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AAPC Wireless Messaging News

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FRIDAY - OCTOBER 23, 2009 - ISSUE NO. 381

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Paging and Wireless Messaging Home Page image Newsletter Archive image Carrier Directory image Recommended Products and Services
Reference Papers Consulting Glossary of Terms Send an e-mail to Brad Dye

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Dear Friends of Wireless Messaging,

It is with great sadness that I must report on the tragic death of Randy Hargenrader, the founder of Hark Systems, Inc., and Hark Tower Systems. Randy was a friend and loyal supporter of this newsletter. He will be greatly missed by our paging community. He was killed in a plane crash on Wednesday of this week.

There will be a gathering with the families of the victims at Dyal's Funeral Home, 303 Main Street, Summerville, SC 29483 on Sunday from 6-9 pm.

My deepest sympathies to his friends, co-workers, and family. More details follow in two news reports below.

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FCC Spells Out Ham Waiver


Here's a note of interest to certain hams who are considering participation in government disaster drills.

The Federal Communications Commission has laid out a process for requesting a rule waiver in certain cases. The chiefs of the Wireless Telecommunications, Enforcement and Public Safety and Homeland Security Bureaus laid out the steps in a public notice.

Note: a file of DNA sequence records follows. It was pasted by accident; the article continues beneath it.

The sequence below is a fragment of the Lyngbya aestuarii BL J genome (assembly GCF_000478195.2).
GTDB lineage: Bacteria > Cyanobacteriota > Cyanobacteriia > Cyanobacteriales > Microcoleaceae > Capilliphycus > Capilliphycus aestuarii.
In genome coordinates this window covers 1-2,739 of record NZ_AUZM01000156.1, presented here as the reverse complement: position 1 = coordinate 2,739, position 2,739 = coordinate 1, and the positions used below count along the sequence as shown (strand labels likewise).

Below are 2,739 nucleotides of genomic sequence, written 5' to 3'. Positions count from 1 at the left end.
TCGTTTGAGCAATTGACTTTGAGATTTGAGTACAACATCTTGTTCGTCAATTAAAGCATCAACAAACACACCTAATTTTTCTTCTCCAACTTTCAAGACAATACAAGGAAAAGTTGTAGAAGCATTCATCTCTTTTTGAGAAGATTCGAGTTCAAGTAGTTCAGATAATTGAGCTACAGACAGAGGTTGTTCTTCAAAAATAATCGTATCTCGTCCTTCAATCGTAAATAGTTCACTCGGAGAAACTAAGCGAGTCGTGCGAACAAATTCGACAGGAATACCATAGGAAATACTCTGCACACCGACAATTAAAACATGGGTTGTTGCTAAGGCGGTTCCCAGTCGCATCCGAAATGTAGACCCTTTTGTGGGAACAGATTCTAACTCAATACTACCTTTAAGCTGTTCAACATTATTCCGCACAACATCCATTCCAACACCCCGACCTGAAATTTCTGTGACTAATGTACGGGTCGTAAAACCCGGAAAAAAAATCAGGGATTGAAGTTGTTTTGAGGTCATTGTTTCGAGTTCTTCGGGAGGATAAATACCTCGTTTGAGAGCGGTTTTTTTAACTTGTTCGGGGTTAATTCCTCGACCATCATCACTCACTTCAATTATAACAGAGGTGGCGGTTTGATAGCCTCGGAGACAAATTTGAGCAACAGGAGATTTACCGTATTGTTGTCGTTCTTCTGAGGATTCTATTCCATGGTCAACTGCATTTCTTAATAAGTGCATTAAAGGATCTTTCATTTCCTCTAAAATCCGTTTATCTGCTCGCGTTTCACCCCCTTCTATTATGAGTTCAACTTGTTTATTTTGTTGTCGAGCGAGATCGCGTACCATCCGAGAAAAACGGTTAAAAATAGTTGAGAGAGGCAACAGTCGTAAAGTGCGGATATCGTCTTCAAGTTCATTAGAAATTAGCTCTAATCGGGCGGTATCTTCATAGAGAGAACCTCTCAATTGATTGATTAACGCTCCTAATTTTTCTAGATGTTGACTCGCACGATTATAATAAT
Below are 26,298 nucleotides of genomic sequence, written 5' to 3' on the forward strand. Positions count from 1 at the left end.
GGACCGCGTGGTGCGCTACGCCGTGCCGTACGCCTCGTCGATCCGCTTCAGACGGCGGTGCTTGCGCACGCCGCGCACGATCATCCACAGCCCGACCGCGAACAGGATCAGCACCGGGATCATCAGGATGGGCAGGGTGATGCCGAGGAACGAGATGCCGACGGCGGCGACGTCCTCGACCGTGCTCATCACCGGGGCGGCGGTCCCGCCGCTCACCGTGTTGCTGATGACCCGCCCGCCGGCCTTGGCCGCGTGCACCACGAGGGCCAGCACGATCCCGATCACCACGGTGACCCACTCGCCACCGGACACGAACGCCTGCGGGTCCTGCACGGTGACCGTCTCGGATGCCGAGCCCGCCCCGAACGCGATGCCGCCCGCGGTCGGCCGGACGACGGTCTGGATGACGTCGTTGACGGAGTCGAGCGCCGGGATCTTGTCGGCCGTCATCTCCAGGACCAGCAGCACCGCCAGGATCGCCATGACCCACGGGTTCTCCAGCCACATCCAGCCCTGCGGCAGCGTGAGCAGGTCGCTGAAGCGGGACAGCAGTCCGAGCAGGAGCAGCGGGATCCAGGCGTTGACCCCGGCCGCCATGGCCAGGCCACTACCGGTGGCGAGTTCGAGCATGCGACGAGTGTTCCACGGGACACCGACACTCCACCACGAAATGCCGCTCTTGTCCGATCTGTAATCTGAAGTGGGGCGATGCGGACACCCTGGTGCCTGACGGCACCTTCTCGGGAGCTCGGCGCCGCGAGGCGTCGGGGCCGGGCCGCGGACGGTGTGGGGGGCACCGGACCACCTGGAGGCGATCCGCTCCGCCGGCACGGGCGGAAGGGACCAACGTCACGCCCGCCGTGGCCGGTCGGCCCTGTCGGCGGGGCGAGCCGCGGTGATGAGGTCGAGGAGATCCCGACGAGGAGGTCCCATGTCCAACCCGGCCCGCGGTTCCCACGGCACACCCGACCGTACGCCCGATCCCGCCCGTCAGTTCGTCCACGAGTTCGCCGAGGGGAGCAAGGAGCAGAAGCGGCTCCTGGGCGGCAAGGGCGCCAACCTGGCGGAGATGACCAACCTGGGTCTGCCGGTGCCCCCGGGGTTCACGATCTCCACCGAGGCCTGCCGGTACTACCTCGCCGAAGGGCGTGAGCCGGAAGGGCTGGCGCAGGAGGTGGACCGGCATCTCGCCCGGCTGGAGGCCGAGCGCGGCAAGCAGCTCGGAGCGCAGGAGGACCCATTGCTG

They note that one of the underlying principles of the amateur service is its value to the public particularly in providing emergency communications, but they reiterated that it is not itself an emergency radio service.

However, they continued, when public safety organizations conduct emergency preparedness drills that include amateur operations, some safety organizations like hospitals and EMS "have expressed interest in having their employees who are amateur station operators participate in these drills by transmitting messages on the entity's behalf," the FCC staff wrote.

This raises a problem because the commission's rules prohibit amateur stations from transmitting communications "in which the station licensee or control operator has a pecuniary interest, including communications on behalf of an employer." So a waiver is required. [source]

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A copy of the FCC PUBLIC NOTICE follows below.

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There is a news clip this week about the new Motorola Aura Diamond Edition cellphone—it costs $5,730.00. If you are thinking about buying me one for Christmas, please don't— I would rather have an iPhone, but AT&T doesn't cover where I live. Having said that, there is another article that leads us to believe that AT&T may not have exclusive rights to the iPhone much longer.

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I just received an e-mail from Ron Franklin of Enterprise Wireless Alliance announcing that the preferred room rate for the convention in Atlanta, has been extended to October 26.

Book your room by October 26, 2009 and save 50%.